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Bob focuses his practice on customs and international trade law. He brings 30 years of experience to a wide range of issues that affect inbound and outbound goods, including tariff classification, valuation, country of origin marking matters, free trade agreements, and special trade programs. He also has extensive customs compliance experience and regularly assists importers facing U.S. Customs and Border Protection (CBP) audits, penalties, seizures, redelivery notices and other agency enforcement activities. Bob works with importers and exporters proactively to achieve cost savings and structure programs that meet CBP "reasonable care" requirements. He also handles supply chain security issues, including Customs-Trade Partnership Against Terrorism (C-TPAT) enrollment, verification and annual reviews.

On Tuesday, January 23, 2018, President Trump signed the Presidential Proclamation to Facilitate Adjustment to Competition from Imports of Large Residential Washers, thereby announcing the President’s decision regarding the investigation of large residential washers (LRWs) under Section 201 of the Trade Act of 1974 (the LRW Safeguard Investigation). A copy of the Proclamation can be found here.

The government shutdown began on Saturday at 12:01am. Here is a list of several agencies involved in trade and transportation issues that will be affected.

International Trade Commission

The International Trade Commission will only have three to seven individuals working during the shutdown in order to protect life and property. The six Commissioners are presidential appointees and therefore are exempt from the furlough.

The Miscellaneous Tariff Bill (MTB) offers importers the opportunity to eliminate or reduce duties assessed on imported raw materials and intermediate products that are not produced in the United States or are unavailable domestically. The MTB’s goal is to aid U.S. manufacturers by reducing duties on inputs (raw materials, parts, etc.), thereby cutting domestic production costs and increasing the competitiveness of U.S. manufacturers. However, MTB duty benefits have also been granted to imported finished goods. For example, the last MTB granted duty benefits to certain shopping bags, basketballs and sports footwear. Duty savings for U.S. manufacturers under the MTB are anticipated to exceed $700 million annually. Interested importers should not miss the December 12, 2016, deadline to take advantage of these cost savings opportunities.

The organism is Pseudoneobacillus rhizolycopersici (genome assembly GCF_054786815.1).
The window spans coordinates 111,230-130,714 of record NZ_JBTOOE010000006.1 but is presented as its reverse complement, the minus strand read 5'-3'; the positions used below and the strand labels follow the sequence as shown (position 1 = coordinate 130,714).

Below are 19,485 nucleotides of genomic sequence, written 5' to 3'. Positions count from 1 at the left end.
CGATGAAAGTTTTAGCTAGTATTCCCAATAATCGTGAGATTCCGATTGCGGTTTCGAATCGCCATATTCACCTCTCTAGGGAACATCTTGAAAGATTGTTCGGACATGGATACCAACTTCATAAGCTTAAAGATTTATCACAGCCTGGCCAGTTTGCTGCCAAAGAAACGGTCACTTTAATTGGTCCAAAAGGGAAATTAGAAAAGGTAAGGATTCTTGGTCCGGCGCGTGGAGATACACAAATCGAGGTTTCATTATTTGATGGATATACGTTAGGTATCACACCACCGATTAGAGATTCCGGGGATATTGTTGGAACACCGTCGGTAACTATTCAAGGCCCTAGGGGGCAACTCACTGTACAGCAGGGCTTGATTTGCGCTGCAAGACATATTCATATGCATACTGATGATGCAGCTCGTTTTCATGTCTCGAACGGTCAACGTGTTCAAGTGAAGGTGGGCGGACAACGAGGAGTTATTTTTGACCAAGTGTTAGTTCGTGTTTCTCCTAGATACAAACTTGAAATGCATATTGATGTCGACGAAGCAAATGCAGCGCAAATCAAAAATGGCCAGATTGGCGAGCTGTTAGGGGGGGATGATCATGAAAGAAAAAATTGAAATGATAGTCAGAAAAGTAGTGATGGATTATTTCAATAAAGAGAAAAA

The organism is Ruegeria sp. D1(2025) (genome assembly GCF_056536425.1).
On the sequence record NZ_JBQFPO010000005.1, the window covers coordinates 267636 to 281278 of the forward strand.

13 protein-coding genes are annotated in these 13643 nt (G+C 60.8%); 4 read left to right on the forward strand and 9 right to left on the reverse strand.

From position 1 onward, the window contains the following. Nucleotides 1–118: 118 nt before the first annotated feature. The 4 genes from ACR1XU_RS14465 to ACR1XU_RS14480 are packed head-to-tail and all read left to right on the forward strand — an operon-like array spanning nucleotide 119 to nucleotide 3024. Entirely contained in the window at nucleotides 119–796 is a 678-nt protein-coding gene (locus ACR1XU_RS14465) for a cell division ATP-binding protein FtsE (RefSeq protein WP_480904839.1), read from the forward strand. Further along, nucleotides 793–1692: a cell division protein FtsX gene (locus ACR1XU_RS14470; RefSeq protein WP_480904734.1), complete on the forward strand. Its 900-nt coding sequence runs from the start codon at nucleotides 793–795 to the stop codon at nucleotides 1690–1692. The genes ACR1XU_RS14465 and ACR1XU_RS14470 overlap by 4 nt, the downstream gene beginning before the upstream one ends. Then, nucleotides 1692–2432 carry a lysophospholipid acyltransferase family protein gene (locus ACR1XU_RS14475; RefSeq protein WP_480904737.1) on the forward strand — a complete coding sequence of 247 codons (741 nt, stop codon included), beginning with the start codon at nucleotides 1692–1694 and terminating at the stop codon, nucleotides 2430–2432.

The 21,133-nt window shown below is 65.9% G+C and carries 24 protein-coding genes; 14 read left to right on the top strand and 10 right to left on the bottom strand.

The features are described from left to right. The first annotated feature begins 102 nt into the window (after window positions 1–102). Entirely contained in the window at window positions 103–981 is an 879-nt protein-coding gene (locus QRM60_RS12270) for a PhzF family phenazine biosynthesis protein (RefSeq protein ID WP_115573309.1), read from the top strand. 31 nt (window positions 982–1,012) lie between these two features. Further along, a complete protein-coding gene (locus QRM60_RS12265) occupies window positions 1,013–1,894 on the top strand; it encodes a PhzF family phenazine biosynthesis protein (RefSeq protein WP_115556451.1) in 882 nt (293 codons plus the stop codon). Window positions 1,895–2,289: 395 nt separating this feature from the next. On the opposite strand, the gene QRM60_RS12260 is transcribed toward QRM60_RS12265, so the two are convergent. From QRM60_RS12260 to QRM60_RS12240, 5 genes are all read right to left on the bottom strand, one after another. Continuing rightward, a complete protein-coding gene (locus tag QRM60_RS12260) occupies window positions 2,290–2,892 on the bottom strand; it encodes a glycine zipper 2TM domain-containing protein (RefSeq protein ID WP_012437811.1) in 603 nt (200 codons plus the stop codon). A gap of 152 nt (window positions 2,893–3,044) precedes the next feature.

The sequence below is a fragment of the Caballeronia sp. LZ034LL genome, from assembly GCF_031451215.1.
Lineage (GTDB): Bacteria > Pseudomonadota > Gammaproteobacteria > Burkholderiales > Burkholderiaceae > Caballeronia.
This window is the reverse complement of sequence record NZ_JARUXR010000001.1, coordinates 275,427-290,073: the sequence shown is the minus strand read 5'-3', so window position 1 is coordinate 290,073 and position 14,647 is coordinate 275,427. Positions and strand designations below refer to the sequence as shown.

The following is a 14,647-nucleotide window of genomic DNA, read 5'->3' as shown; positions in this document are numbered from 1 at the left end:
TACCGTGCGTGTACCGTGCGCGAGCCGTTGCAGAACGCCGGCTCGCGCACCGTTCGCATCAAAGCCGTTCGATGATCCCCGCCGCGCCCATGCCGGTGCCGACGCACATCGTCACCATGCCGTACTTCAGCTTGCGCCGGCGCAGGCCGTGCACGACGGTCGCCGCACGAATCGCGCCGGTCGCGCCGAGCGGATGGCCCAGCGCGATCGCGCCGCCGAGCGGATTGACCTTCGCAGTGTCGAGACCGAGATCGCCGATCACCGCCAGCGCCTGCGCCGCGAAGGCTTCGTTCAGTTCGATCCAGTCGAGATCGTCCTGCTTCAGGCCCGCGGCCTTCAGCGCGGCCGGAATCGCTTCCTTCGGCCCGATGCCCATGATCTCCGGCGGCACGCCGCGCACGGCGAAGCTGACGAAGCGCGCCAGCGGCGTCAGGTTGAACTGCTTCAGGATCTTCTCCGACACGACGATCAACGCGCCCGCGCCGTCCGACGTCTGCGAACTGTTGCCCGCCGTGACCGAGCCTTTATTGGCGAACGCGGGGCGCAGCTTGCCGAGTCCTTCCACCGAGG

On June 24, the Senate approved the Bipartisan Congressional Trade Priorities and Accountability Act of 2015, granting President Obama trade promotion authority, or TPA. The passage of this “fast-track” authority enables the President to leverage greater support during the upcoming negotiations for the Trans-Pacific Partnership (TPP) by guaranteeing that the trade agreement to be finalized by the 12-nation pact will be sent to Congress for approval without permitting lawmakers to amend the treaty.

The Miscellaneous Tariff Bill (MTB) process provides importers relief from duties on an item-by-item basis, up to $500,000 annually. On April 16, 2015, Senators Rob Portman (R-OH), Claire McCaskill (D-MO) and Pat Toomey (R-PA) introduced bipartisan legislation proposing to reform the MTB process. Many companies consider the new legislation a much overdue step that assists

On April 16, several pieces of key legislation were introduced that set the stage for a Bipartisan, Bicameral International Trade Package.  Senators Orrin Hatch (R-UT) and Ron Wyden (D-OR) along with Congressman Paul Ryan (R-WI) introduced long-awaited trade legislation to reauthorize Trade Promotion Authority (TPA) and renew several trade preference and liberalization programs.  TPA expired in 2007 and is necessary for the Obama Administration to move forward and conclude the Trans-Pacific Partnership and Transatlantic Trade and Investment Partnership negotiations.

Update to the TMT Industry Insider article, “New Federal Safety Standard Proposed for Phthalates in Children’s Toys and Certain Child Care Articles,” which was posted on February 12, 2015. The deadline to submit comments on the proposed CPSC rule on phthalates has been extended to April 15, 2015.

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A new and more stringent federal safety standard for phthalates in children’s toys and certain child care articles was proposed by the U.S. Consumer Product Safety Commission (“CPSC” or “Commission”) on Dec. 30, 2014. See Consumer Product Safety Commission, Prohibition of Children’s Toys and Child Care Articles Containing Specified Phthalates, 79 Fed. Reg. 78324 (Dec. 30, 2014) (amending 16 C.F.R. § 1307). This proposed rule on phthalates (the “proposed rule”) would establish a new federal standard on the use of specified phthalates in children’s toys and child care articles and expand the list of permanently banned phthalates under current law.